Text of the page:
Nicotine administration during adulthood in animal models did not alter the function of the inhibitory midbrain circuitry in the same way it did with exposure during adolescence.29 Vapor from e-cigarettes also contains acetaldehyde and formaldehyde, and the FDA has detected antifreeze chemicals linked to cancer in e-cigarettes.30
Despite lower levels of nicotine pollution from e-cigarettes, researchers have found bystanders have similar levels of cotinine, a measure of the amount of nicotine taken into the body, as those who are exposed to traditional combustible secondhand cigarette smoke.31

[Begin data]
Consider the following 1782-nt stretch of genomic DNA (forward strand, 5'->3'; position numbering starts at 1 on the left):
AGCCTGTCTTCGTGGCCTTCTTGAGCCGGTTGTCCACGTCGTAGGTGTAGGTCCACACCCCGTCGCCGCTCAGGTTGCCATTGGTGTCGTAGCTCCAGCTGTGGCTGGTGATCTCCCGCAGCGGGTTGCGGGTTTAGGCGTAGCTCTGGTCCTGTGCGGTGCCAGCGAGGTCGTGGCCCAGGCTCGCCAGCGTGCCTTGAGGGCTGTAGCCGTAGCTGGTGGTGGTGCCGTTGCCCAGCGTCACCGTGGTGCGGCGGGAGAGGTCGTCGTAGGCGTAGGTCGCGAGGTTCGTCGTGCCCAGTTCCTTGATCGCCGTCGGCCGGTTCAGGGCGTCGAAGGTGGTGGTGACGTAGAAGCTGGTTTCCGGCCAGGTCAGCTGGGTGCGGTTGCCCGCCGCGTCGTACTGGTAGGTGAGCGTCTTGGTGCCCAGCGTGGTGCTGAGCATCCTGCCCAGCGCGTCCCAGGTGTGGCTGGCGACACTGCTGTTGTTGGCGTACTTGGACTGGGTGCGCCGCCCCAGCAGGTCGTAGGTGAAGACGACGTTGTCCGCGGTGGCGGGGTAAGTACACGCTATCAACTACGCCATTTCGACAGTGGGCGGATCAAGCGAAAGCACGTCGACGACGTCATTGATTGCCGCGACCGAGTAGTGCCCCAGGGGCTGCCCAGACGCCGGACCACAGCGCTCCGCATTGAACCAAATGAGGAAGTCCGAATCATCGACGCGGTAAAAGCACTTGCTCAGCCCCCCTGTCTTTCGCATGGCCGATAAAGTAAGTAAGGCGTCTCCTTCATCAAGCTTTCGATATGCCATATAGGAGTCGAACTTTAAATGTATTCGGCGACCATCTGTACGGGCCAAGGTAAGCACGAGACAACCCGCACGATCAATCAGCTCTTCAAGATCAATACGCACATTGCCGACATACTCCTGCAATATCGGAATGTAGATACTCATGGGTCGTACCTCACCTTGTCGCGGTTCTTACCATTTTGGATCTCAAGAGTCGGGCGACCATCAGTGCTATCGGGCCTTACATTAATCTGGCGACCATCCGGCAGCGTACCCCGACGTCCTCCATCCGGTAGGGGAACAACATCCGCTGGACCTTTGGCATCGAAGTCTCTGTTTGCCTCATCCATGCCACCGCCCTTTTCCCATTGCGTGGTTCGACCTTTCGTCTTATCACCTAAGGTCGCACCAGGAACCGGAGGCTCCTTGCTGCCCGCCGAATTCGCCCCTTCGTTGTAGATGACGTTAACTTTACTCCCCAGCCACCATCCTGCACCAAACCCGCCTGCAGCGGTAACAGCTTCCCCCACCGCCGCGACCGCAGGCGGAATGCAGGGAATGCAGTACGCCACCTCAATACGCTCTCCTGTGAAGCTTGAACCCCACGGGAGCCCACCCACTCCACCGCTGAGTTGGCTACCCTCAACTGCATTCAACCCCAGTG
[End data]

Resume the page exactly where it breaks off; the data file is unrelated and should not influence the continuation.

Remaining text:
A Growing Market for Illegal Sales
As Juul attempts to protect sales of their products from the website to underage consumers, a black market business has grown in the teen population. According to a high school sophomore from Houston,32 if you deal the e-cigarettes you can make a lot of money.
She described the types of dealers in her school, some of whom sold pods or devices, or who would bootleg refills if you wanted a different flavor or THC oil. Another student reported:33
"Dealers will announce on Snapchat that they've bought a hundred of them, and they'll write the price, the date and the meeting place for kids to show up with cash."
One college student argues the Juul represents his generation's "tech-savvy ingenuity when it comes to making bad decisions." He described his experience when he first tried Juul in 2016, saying:34